By Griffen Foley
Sydney Daily Telegraph, June 6, 1969

"Hair", as we had been told to expect, last night proved to be truly an experience - not for nudity or any other single factor, but for the total excitement it generates.

The American "tribal love-rock musical" is unlike any previous show that I can call to mind.

True, it contains many echoes, but everything is more so than before.

It is about youth and is infused with furious energy, it has an abundance of highly attractive pop music, and it has an unorthodox style that assaults the audience.

It has a tremendously successful performance by its cast, and The Tully, the pop music group.

The actors-singers-dancers are little-known performers, and all locals except for six imported Americans.

Their work is eminently professional, and alive with the sort of vigor that the show demands.

But more than a good score and good performers is required to make something an experience rather than a proficient show.

The extra comes from all sorts of externals - gimmicks, if you like, though the unqualified word may be a little unfair.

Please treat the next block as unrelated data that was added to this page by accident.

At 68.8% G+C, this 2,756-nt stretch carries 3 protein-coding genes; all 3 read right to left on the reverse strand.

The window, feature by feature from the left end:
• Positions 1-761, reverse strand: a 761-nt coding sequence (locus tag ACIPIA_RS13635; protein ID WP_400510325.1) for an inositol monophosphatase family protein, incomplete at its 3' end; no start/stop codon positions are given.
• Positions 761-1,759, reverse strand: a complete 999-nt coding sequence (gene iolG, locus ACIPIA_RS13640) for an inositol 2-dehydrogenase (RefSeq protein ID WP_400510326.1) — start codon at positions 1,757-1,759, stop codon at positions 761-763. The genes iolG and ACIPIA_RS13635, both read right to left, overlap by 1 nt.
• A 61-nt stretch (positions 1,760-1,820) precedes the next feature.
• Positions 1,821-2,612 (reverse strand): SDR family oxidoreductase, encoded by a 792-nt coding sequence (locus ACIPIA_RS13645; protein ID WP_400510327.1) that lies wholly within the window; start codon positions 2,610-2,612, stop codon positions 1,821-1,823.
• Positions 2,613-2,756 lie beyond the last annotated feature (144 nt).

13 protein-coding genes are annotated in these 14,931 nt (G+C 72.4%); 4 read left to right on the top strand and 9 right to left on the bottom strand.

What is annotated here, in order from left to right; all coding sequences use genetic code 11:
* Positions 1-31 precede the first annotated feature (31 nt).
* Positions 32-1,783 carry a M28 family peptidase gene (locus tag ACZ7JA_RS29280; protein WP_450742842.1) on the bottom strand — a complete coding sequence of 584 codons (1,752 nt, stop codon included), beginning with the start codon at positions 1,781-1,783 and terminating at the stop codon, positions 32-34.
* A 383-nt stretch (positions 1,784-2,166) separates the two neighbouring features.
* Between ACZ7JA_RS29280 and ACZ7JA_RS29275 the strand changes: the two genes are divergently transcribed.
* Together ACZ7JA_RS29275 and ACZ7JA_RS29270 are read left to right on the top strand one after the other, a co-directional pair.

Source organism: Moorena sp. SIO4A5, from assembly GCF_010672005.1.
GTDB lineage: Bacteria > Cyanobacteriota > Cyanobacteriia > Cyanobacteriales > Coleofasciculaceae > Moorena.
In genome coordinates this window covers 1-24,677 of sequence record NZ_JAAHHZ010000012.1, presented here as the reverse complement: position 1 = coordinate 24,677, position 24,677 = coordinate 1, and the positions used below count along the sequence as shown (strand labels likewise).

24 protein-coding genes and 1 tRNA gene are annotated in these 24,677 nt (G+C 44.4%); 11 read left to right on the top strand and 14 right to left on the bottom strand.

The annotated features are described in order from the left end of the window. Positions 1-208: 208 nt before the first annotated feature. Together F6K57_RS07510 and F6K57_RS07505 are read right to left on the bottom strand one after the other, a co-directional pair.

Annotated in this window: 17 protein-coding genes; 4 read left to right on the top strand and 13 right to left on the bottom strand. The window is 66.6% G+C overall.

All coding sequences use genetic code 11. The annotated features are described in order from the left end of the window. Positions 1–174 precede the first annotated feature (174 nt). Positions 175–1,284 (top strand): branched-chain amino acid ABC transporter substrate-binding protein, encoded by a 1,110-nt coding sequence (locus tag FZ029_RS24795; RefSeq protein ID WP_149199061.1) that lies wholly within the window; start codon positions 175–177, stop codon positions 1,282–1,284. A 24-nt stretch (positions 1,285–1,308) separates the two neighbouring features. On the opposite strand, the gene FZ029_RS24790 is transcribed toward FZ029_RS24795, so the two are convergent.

Certainly the presentation abounds in showmanship.

At the outset the players distribute yellow chrysanthemums to the audience.

The action opens in slow motion, accompanied by spurts of electrophonic music.

Nearly every possible lighting device is used at one time or other - psychedelic colors, flashing lights and even hand-torches.

At one point a female vocal trio appears on a sliding platform that emerges from an auditorium wall.

There is much more, and the whole is the closest we have yet come to "total theatre".

There is much in "Hair" to offend people - but that reflects the aggressive course that the modern theatre is taking.

The nude scene, however, is brief and in context is unlikely to offend most theatergoers.

It arises unobtrusively from the action and seems to be vaguely symbolical, representing the defenselessness of the human animal who comes naked into the world.

But a number of words are used that many people will not like; and worse is the mock that it makes of religious beliefs.

It also mocks patriotism.

Jim Sharman's direction is a triumph in the precision and flow of complex production, and in uniform excellence of the performers.

The chief technical shortcoming was that an elaborate sound-amplifying system boomed and distorted, and made it impossible to judge the quality of the singing.

Copyright The Sydney Daily Telegraph.

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